Researchers are looking into why some people get long Covid and why it occurs in the first place-some have opined that the body's immune system, once awoken, goes into overdrive and continues fighting the infection long after the initial bout, making the symptoms so much worse.
Anyway, here's an article from The Conversation which talks about this.
"Long COVID-19 and other chronic respiratory conditions after viral infections may stem from an overactive immune response in the lungs"
Thanks for keeping us updated Mary.
I have more URLS for anyone interested in looking at the innate immune system and interferons. A reminder that we are all different (which makes prevention and treatment difficult) so think of keeping informed, protected and the immune system at peak as your own arsenal of attack on the virus. (The Swiss cheese theory)
Increase interferons with heat. Interferons are important for the innate immune system to react quickly… and COVID seems to shut down in some. Discusses hot baths and hydrotherapy. Try not to suppress fever except at night when it can become dangerous (Not applicable to fever in infants and young children). https://youtu.be/6sdvw_0R240 Besides working with COVID patients, this Doc explains clearly, adds URLs sources. Roger Seheult, MD is the co-founder and lead professor at https://www.medcram.com. He is Board Certified in Internal Medicine, Pulmonary Disease, Critical Care, and Sleep Medicine and an Associate Professor at the University of California, Riverside School of Medicine. The innate immune system and how to strengthen it. (It weakens as we age) https://www.youtube.com/watch?v=fcaJsygMdfs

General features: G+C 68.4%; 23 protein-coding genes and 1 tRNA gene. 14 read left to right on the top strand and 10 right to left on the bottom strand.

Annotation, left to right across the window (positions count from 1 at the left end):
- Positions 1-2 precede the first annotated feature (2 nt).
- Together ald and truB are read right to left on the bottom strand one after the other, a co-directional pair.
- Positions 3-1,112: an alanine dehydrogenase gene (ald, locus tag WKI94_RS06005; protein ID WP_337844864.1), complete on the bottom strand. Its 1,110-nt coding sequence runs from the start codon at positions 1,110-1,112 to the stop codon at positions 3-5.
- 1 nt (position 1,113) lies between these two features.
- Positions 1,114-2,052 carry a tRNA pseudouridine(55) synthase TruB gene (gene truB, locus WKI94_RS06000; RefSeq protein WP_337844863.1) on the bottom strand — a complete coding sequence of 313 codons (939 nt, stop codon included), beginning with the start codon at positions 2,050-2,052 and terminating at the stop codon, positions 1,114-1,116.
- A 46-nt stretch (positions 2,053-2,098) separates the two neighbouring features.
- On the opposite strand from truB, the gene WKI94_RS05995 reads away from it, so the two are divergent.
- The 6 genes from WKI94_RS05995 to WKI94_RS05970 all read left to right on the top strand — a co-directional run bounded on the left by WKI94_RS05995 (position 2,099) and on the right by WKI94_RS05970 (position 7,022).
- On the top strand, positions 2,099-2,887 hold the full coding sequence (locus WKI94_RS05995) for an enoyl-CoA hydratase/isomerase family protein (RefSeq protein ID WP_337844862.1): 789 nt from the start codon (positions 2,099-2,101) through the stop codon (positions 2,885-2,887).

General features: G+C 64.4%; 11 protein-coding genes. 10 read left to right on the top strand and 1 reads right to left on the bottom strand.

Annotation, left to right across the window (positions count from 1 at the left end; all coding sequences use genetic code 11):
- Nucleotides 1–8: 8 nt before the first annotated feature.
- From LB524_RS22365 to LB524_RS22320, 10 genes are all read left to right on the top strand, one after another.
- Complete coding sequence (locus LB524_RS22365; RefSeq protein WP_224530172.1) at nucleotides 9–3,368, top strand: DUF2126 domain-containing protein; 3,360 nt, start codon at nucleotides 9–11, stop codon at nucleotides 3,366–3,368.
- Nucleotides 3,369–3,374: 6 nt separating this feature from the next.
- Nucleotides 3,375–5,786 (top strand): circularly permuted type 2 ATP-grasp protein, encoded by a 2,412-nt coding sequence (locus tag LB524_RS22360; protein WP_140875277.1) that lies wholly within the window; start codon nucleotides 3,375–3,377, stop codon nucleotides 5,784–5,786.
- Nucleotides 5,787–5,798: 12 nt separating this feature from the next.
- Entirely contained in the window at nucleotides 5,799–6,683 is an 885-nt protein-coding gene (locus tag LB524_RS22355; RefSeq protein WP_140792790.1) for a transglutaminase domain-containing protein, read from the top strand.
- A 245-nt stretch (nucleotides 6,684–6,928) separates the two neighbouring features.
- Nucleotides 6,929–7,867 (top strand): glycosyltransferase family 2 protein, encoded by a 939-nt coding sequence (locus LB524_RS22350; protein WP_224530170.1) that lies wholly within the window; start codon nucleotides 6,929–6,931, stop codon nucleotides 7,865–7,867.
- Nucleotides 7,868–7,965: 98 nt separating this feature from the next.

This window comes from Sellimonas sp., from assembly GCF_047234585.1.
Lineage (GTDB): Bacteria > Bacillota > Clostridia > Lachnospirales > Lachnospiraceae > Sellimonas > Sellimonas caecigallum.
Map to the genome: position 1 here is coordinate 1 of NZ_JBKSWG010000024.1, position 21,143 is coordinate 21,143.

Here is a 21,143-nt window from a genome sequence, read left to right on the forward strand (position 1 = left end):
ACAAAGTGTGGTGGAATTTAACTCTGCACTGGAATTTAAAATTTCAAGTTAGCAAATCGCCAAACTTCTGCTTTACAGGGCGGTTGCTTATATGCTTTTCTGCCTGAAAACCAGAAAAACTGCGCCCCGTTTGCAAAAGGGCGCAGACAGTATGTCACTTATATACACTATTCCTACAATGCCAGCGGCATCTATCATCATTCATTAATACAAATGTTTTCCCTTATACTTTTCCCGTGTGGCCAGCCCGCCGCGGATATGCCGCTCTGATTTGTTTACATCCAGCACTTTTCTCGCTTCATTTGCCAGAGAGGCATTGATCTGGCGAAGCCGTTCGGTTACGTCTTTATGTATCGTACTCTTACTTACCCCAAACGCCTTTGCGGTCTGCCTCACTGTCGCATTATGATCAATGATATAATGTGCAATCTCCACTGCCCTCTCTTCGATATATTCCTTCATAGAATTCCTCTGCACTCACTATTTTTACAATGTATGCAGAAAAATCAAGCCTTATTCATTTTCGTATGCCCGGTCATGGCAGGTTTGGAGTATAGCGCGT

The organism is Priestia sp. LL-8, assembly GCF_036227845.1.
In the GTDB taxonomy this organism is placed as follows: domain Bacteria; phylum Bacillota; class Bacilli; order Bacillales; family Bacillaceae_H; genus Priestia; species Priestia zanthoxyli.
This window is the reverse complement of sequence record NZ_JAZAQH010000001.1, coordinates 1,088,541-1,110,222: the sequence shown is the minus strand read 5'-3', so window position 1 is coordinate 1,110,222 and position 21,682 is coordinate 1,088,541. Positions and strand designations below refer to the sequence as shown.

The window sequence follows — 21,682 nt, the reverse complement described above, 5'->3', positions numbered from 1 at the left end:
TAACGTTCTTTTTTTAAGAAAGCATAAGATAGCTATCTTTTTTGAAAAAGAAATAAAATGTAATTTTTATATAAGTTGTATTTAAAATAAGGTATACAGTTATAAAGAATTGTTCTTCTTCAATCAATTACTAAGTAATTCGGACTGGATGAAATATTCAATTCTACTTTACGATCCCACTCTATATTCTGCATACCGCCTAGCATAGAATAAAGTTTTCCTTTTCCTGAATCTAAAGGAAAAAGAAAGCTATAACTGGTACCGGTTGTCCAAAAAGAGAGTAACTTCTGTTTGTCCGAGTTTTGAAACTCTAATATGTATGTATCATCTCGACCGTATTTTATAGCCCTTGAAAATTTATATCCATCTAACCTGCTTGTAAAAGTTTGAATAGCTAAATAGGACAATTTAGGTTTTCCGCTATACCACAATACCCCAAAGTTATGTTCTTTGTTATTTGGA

Type I interferon autoantibodies are associated with systemic immune alterations in patients with COVID-19. https://pubmed.ncbi.nlm.nih.gov/34429372/
Editorial: Autoantibodies to Components of the Immune System, Including Type 1 Interferons, and the Risk of Severe COVID-19. https://pubmed.ncbi.nlm.nih.gov/34538868/
Associations between type I interferon and antiphospholipid antibody status differ between ancestral backgrounds. (In Lupus) https://pubmed.ncbi.nlm.nih.gov/29387437/
Studies: About 1 in 10 people had antibodies against interferons, just like the APS1 patients. None of these COVID patients, however, had any known autoimmune diseases. In laboratory experiments, Casanova’s team showed that these antibodies block the interferon response in cells exposed to SARS-CoV-2, thus preventing the cells from resisting the virus and controlling its spread. The team had found no such antibodies in people with mild or asymptomatic COVID-19. They appeared to be a feature – a cause, likely – of some of the worst outcomes. https://magazine.ucsf.edu/your-immune-system-could-turn-covid-19-deadly
Thanks Mary! And thanks to for leading me to "TheConversation" which has some more great COVID articles